According to the Stanford Fund's annual report, in 1994-95, 15,839 undergraduate alumni donors gave the greatest combined share, $3,072,618. More than half the seniors in the Class of 1995, 794 students, or 52.3 percent, gave $22,114 through their own gifts, but the overall Senior Gift came to a total of $188,297, including challenge grants from the Parents Advisory Board and trustee Peter Bing, '55.

Parents of students, 1,848 of them, gave a total of $222,813 to the Stanford Fund. A group of 790 "friends of Stanford" donated a total of $203,469, and 313 corporate matching gifts pumped an additional $299,610 into the Stanford Fund.

President's Fund encourages academic innovation

The Office of Development also announced that new gifts to the President's Fund, launched in 1993-94, totaled $1,968,117. There were 112 gifts made, with the average gift being $17,572. The figure was up from 1993-94, when $1.54 million was raised for the President's Fund.

The goal for 1995-96 is $2 million, then increases to $2.5 million for each of the following two years, to create a five-year total goal of $10 million.

This year's President's Fund will be used to support projects to preserve the quality of Stanford's faculty; to attract information resource specialists; and to support graduate research opportunities and graduate workshops in the humanities, the Jasper Ridge Biological Preserve, the Stanford Language Center and the HighWire Press.

In its first year, the fund made significant grants to the Tuna Research and Conservation Center, the Hoover Library Catalog Conversion Project, the Lively Arts, the Flexible Class-Lab and the Overseas Studies Technological Improvement Project.

Other highlights of report

Other highlights of the 1994-95 year follow:

  • New activity (the total of new gifts and new pledges) totaled a record $306.6 million, an increase of 28 percent, assuring support for the years ahead.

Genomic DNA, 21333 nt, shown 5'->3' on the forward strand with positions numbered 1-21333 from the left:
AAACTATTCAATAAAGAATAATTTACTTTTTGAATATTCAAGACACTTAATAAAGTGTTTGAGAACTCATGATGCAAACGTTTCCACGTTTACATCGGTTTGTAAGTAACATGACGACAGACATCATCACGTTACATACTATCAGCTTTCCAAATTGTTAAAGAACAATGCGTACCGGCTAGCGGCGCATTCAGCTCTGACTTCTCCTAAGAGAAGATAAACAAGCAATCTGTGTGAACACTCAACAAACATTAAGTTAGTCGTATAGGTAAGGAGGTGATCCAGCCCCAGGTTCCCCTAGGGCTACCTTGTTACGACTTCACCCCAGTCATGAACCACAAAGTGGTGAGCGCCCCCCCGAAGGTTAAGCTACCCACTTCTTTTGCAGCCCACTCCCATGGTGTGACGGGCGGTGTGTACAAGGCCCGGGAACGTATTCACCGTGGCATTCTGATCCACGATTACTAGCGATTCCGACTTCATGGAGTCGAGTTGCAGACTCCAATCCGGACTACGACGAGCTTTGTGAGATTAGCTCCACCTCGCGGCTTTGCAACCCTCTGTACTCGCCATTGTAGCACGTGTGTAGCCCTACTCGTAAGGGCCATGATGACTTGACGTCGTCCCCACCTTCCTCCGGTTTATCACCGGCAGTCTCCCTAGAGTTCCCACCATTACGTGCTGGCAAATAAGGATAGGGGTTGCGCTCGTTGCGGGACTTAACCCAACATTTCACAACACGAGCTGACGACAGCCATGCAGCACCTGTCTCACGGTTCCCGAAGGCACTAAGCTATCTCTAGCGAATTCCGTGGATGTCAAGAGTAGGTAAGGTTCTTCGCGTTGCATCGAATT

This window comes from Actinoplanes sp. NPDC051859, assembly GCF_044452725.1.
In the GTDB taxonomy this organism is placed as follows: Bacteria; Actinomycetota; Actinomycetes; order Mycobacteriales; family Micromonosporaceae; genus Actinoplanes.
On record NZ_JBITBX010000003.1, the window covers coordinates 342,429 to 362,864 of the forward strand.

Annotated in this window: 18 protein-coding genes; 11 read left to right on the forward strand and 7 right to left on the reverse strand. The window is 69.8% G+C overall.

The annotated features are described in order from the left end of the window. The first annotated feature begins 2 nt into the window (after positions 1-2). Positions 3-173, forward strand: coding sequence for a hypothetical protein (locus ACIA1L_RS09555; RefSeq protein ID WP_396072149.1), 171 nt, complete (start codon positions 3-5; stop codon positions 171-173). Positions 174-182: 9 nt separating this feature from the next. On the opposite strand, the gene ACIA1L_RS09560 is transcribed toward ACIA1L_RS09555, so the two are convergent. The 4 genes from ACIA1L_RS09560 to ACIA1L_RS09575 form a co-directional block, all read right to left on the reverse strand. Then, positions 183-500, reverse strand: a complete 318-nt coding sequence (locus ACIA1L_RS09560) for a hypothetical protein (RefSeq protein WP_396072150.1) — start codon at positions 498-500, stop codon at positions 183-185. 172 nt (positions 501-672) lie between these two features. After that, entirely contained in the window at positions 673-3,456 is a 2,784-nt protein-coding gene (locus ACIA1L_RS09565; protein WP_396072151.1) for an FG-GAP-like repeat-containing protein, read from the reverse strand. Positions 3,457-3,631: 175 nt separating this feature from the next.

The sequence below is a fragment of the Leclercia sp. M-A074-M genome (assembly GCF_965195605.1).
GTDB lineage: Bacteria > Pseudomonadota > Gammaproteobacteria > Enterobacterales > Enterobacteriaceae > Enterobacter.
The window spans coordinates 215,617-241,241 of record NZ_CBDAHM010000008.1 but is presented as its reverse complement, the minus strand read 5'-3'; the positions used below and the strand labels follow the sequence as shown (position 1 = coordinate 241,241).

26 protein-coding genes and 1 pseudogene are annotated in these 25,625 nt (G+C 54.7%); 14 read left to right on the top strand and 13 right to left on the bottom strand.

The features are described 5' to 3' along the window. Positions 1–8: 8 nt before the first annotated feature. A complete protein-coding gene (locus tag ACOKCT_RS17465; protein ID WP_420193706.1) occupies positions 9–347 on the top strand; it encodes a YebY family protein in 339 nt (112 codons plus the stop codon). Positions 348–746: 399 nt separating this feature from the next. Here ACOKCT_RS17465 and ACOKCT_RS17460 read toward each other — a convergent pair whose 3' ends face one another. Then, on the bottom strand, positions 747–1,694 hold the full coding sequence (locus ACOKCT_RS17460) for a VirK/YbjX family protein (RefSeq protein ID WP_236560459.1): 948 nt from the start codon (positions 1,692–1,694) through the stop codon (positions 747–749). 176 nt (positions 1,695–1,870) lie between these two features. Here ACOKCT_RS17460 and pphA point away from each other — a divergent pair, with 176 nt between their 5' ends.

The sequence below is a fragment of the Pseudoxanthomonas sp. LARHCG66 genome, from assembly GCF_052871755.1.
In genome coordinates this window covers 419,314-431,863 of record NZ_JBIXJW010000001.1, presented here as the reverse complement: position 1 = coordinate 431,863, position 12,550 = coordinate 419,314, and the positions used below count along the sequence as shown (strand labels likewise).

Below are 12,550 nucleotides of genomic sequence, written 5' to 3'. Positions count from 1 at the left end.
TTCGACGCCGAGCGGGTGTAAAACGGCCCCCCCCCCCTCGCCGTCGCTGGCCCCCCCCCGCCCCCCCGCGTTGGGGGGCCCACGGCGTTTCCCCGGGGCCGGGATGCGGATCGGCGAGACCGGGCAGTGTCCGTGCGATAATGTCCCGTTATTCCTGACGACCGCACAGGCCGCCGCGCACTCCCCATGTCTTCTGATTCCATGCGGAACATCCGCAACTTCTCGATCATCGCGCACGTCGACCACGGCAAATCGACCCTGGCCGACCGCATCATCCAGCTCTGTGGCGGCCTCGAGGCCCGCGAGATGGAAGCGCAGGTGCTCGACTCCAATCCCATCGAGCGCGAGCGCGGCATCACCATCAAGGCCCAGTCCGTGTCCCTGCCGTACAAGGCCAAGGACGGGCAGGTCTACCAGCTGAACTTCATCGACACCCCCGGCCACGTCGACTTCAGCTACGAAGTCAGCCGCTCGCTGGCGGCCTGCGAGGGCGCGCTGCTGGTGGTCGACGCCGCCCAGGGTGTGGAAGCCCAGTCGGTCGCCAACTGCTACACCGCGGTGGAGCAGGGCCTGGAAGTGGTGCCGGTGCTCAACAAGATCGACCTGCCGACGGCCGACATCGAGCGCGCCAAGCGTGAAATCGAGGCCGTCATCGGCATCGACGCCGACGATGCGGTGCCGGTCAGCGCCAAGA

• Life income gifts totaled a record $26.1 million, an increase of 35 percent.
  • Corporate gifts totaled $42.6 million, an increase of 64 percent.
  • Forty-two donors made gifts of $1 million or more.
  • Gifts and pledges for earthquake restoration reached a total of $36.6 million, an increase of $14 million from the start of the fiscal year.
  • Development efforts in schools and departments were equally successful. The Graduate School of Business received the lead gift, from Charles Schwab, for its Learning Center; new gifts and pledges to the Law School Campaign reached $21 million; the School of Education endowed its deanship; and the Athletics Department's Campaign 2000 achieved its endowed financial aid goal of $15 million.

Despite the achievements, Ford told the board committee on development, several challenges remain for Stanford in the years ahead.

"We must continue to refine our case for annual, unrestricted giving across the university, for the schools and the Stanford Fund alike," Ford said. Other challenges, he said, include developing a clear set of fundraising objectives for the major gifts program and launching new corporate and foundation strategies.

Stanford President Gerhard Casper recently announced that oversight for corporate relations would be handled by James Gibbons, dean of the School of Engineering, and foundation relations would be the responsibility of Geoffrey Cox, vice provost for institutional planning and financial affairs. (Gibbons will remain dean until a successor is named.)

Beyond meeting those challenges, Ford said, "Stanford faces increasing pressure to replace government support with private support. We must begin now to build the case for such investment."